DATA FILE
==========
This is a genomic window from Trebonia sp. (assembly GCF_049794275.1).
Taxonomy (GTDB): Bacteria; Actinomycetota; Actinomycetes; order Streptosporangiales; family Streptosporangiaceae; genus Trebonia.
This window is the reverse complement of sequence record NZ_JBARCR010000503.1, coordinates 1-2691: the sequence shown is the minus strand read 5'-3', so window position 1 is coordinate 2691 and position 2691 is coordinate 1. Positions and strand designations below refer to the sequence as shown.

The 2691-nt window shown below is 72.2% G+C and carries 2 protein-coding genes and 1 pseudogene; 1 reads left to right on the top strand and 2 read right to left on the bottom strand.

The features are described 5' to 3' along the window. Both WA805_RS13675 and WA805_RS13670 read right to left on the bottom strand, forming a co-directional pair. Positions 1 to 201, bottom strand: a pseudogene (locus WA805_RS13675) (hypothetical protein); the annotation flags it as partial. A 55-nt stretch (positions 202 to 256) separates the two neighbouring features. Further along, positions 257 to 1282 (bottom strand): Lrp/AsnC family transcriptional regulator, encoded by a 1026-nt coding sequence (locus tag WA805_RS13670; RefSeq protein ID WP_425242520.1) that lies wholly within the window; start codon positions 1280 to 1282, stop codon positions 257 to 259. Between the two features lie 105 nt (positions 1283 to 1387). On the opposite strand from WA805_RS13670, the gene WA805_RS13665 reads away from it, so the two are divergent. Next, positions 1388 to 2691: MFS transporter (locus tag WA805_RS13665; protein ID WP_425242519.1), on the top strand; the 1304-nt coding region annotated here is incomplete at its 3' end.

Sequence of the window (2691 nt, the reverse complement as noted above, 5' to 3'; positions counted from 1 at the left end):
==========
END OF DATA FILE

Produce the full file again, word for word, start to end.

This is a genomic window from Trebonia sp. (assembly GCF_049794275.1).
Taxonomy (GTDB): Bacteria; Actinomycetota; Actinomycetes; order Streptosporangiales; family Streptosporangiaceae; genus Trebonia.
This window is the reverse complement of sequence record NZ_JBARCR010000503.1, coordinates 1-2691: the sequence shown is the minus strand read 5'-3', so window position 1 is coordinate 2691 and position 2691 is coordinate 1. Positions and strand designations below refer to the sequence as shown.

The 2691-nt window shown below is 72.2% G+C and carries 2 protein-coding genes and 1 pseudogene; 1 reads left to right on the top strand and 2 read right to left on the bottom strand.

The features are described 5' to 3' along the window. Both WA805_RS13675 and WA805_RS13670 read right to left on the bottom strand, forming a co-directional pair. Positions 1 to 201, bottom strand: a pseudogene (locus WA805_RS13675) (hypothetical protein); the annotation flags it as partial. A 55-nt stretch (positions 202 to 256) separates the two neighbouring features. Further along, positions 257 to 1282 (bottom strand): Lrp/AsnC family transcriptional regulator, encoded by a 1026-nt coding sequence (locus tag WA805_RS13670; RefSeq protein ID WP_425242520.1) that lies wholly within the window; start codon positions 1280 to 1282, stop codon positions 257 to 259. Between the two features lie 105 nt (positions 1283 to 1387). On the opposite strand from WA805_RS13670, the gene WA805_RS13665 reads away from it, so the two are divergent. Next, positions 1388 to 2691: MFS transporter (locus tag WA805_RS13665; protein ID WP_425242519.1), on the top strand; the 1304-nt coding region annotated here is incomplete at its 3' end.

Sequence of the window (2691 nt, the reverse complement as noted above, 5' to 3'; positions counted from 1 at the left end):